Sounds a lot like the challenges we might be facing here at home in year or two…

  4. Geez GB. We are on a Macro blog, in the US Economy section, with a post debating the recovery of the US Economy, and all you can point to is the rally in equity markets over the past few months!?
    .
    We are not all here to trade shares!!!!

    • We are not all here to trade shares!!!!

      why not? you are watching the 2nd best buying opportunity in generation pass you by. what else are you doing?

      • ..Well,upon reading V’raptor’s comment below and following you’re rumored ejection..(from the tour within,a possible Golden ticket fadence..or you’re gluttonous pride seen enjoying the attention of the media..What else are you doing?..)..the Oompa Loompa’s carried on preparing the Fudge room as usual..should and when ,you begin thinning,Bugustus Gloop -GB

        That’s what else ,….Cheers JR

  5. HnH, I have to think a bit more about this, but I suspect the productivity graph in itself does not get us far. However, it does make me think more deeply about firms’ hiring decisions. Correct me if I’m wrong….

    The productivity measure is a ratio derived from two other variables – GDP and hours worked. So in this context, changes in productivity growth do no more than provide another way of looking at labour inputs used and output created.

    That is to say, the rate of change of productivity depicted here is one measure of economic variables, but does not necessarily illustrate a causal relationship between them or the economy in general.

    What the decline in productivity growth depicts is a pick up in employment – hours worked have been growing slightly faster than the economy. This is not unusual, but prompts the question – can employment grow more quickly than the economy in general? And if so, for how long?

    If firms have been “dis-hoarding” labour – postponing their hiring – then we could see stronger demand for labour persist and the growth in employment will in turn propel expanded domestic demand and a virtuous cycle of endogenous growth will result. Such behaviour by firms may explain why employment is always a lagging indicator during an expansion.

    However, if firms’ recent hiring has been due to a merely transient pick up in demand, then any fade in demand will quickly translate into renewed job-cutting. At this point productivity growth may appear to improve, but this will simply reflect renewed job-shedding.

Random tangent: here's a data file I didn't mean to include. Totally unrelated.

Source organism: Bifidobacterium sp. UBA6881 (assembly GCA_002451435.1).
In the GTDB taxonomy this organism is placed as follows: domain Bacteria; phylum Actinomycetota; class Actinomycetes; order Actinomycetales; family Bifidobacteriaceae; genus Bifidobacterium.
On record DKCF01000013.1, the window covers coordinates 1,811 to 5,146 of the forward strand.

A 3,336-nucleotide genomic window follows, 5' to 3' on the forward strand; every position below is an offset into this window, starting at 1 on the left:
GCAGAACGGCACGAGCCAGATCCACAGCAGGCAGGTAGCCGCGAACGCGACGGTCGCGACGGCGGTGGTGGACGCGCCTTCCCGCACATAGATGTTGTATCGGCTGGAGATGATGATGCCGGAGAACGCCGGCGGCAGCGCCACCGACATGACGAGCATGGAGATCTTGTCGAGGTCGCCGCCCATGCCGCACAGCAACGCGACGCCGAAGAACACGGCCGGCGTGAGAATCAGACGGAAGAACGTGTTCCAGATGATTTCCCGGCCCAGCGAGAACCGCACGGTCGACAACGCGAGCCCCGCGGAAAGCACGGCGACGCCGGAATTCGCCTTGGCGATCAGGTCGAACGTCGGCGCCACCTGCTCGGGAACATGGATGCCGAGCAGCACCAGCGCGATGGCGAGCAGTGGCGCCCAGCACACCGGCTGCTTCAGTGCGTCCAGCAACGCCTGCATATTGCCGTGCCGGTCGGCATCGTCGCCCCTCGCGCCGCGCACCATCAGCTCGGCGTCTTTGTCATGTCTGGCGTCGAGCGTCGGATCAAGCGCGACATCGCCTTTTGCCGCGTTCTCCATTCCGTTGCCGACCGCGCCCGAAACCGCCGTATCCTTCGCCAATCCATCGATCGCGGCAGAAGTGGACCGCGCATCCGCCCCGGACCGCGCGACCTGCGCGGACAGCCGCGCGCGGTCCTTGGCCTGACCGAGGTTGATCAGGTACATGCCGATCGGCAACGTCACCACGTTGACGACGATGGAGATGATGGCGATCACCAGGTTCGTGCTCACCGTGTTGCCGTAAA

Because renewed hiring has been so broad-based and is consistent with other measures of the economy, I tend to think we are going to see accelerating demand for labour this year.

    The de-hiring through 2008-9 was very steep, and the take up of displaced workers has been very retarded even though the economy has now been growing for nearly three years. This suggests to me that firms broadly have an accumulated need for more workers – pent up demand if you like. As this demand translates into actual hiring decisions, it is possible to see quite rapid expansion in hiring. In the US, where the labour reserve is very large, expanded hiring could develop a momentum of its own and persist for a number of years.

    I certainly hope we are seeing this, which will mean the economy can grow steadily in line with income, rather than with expanded household credit.

  6. The Ceridian UCLA Index is pointing to a continued slow recovery that will take a year to gather any real momentum.

    But a slow recovery is better than a slow slide down.

    http://www.ceridianindex.com/

    Trucks don’t roll unless they have something to carry, and they don’t carry goods that have nowhere to go.

    It’s not fancy – this is like porridge economics.

  7. ECRI model has been deconstructed.

    ECRI specifically said that their model didn’t call a recession in 2010.

    See http://advisorperspectives.com/dshort/updates/ECRI-Weekly-Leading-Index.php for links to some of the analysis and debate.

    Hussman also provides much analysis of why he made a recession call and says many people are following the stream of news releases about coincident and lagging indicators rather than the leading indicators themselves. Time will tell.

    One of the indicators that is most reliable in the US is employment growth falling below 1.5% YOY.

    Australia is already at or below that level.

    The actual relationship between stockmarkets and GDP is fragile over periods of many years.

    The rerating from 1975 to 1987 of PE’s from 5.4 to 20.1 was multifaceted, including reductions in interest rates as inflation/stagflation was defeated after the first oil shock.

    http://thortsoninvesting.blogspot.com.au/2012/01/gdp-growth-vs-all-ords-growth.html

    My question is will there be a recession in Australia? and if not a technical recession, will there be a significant rise in unemployment?

    They are important macro issues.

    If unemployment spikes significantly higher eg 8% high real estate is stuffed and monetary policy won’t fix it as it will get away adn catchup won’t work in time.

    • cheers explorer. but you cant “model” economies there are too many moving parts that dont fit neatly on a spreadsheet with in perameters and according to “rules”. anyone that tries to will always always fail over time as we have now seen with the ECRI.

      My question is will there be a recession in Australia? i think thats the wrong question. we are now in stage 2 of a 2 stage deleveraging process that began in 2008. the private sector delaveraged during the GFC and now the household sector is deleveraging. will the part of the economy exposed to household sector deleveraging go into recession? yes, i think they already are.